From Sveta Dorosheva’s “Weird and Wonderful: Fairy Tale Illustrations” portfolio.

“Russian Unicorn”

One Canadian crooner’s Top 40 banality yields another Bad Lip-Reader’s jejune BRILLIANCY:


via Sarah Blue

Bad Lip-Reader’s Black Eyed Peas, Ludacris/BeeGees and Taylor Swift piss-takes are sidesplitting as well.

“Russian Unicorn” lyric sheet after the jump.

Russian Photoshop Weddings

Via EnglishRussia:

It seems that some couples find their wedding moments not vivid enough. They believe that photo editing can make the memories of the wedding day even much more impressive and close the boring gaps with the help of the powerful Photoshop. It’s not recommended for people with highly sensitive nature to look at the pictures.

Damn, Russia… damn. More horrifying wedding photos after the jump, and even more over here.

Arturo Herrera Revisits “Les Noces”


A still from the 1923 Ballet Russes’ production of Les Noces.

Les Noces, known as Svadebka in Russian, was a production ten years in the making. Originally commissioning the score from Igor Stravinsky in 1913, Sergei Diaghilev, creator and leader of the Ballets Russes, intended the ballet to be choreographed by Vaslav Nijinsky. The task was later handed to his capable and innovative sister, Bronislava, who was inspired by Cubism, Constructivists, and the relationship between body and machine as exemplified in the emerging Soviet Russia. More concerned with the dynamic quality of movement rather than the traditional posturing and composition of ballet, Nijinska’s choreography was novel and intensely physical.

With its premiere in 1923, Les Noces acted as a sacred drama that created a liturgy out of a wedding while exploring brutal peasant values through a modernist lens. The dancers, in their somber, simple costumes designed by Natalia Goncharova, were to resemble Byzantine saints leaving little room for expression or romance as they stabbed and spliced the air and stage with their rigid hands and feet. The result was one of the most enduring and influential ballets of the 20th century, still performed today.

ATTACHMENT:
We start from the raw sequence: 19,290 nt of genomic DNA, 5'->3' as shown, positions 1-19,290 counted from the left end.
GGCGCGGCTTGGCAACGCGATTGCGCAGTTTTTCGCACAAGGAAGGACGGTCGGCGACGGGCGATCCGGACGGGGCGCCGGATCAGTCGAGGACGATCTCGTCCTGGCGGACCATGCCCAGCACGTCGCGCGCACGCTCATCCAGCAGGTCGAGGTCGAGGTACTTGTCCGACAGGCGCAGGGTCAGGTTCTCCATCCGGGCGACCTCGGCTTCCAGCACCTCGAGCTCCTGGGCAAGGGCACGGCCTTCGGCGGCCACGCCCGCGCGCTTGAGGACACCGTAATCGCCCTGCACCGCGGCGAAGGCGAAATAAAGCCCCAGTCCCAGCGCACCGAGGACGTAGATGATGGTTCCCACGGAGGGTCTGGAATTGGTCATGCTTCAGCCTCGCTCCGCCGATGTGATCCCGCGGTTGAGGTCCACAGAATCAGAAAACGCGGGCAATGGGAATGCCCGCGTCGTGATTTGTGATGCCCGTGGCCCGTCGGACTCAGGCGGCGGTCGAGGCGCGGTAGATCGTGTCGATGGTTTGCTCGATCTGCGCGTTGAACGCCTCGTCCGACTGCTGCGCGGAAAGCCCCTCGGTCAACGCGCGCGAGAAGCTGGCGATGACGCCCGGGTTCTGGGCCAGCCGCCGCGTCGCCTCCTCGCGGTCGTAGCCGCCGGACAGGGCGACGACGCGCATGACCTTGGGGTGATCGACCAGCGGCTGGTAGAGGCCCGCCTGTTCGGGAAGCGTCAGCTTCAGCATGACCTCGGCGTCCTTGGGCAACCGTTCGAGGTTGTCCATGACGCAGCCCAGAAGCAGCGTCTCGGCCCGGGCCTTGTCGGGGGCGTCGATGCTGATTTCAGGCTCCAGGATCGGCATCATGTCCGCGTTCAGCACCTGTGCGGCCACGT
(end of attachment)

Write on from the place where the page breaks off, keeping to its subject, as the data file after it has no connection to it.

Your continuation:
Conductor Leonard Bernstein spoke of Stravinsky’s opening “cruel chord, made crueler with the lack of preparation,” and the unsettling score stays with you long after the final note has been sung. Influenced by the ‘folk orchestras’ of peasant weddings, Stravinsky employed only four pianos and soloist singers for his musical score, a far cry from the sweeping ensembles found in his compositions The Firebird, Petroushka and Le sacre du printemps. Now, New Yorkers and visitors to the famously noisy metropolis can get lost in the soundscape of Stravinsky as appropriated by the artist, Arturo Herrera.

On view at the Americas Society until April 30th, Herrera’s Les Noces (The Wedding) is an abstract homage to the classic ballet in the form of jumpy film projections, collage and sculpture. Take the time to visit the modest exhibit if only to experience the rattling pianos and piercing operatic vocals of the Stravinsky recording, haunting as any eulogy, juxtaposed against Herrera’s film of a world as bleak as Nijinska’s peasant girls all too aware of their fates.

The gallery at the Americas Society is located at 680 Park Avenue, NYC and is open Wednesday through Saturday, 12-6 p.m.

Click here for more information on the exhibit. For further reading on Les Noces, visit Ballet UK.

Diaghilev Gets His Due: The Golden Age of the Ballets Russes at the Victoria & Albert Museum

Coilhouse is delighted to welcome writer and dancer Sarah Hassan into the Coilhouse family. Her premiere piece for us is a 3000 word feature about Sergei Diaghilev and the Ballet Russes. This is definitely one of the most informative, inspiring, infectious posts you’ll read here this month, so settle in, and enjoy! ~Mer


Dancers in the original Le sacre du printemps production.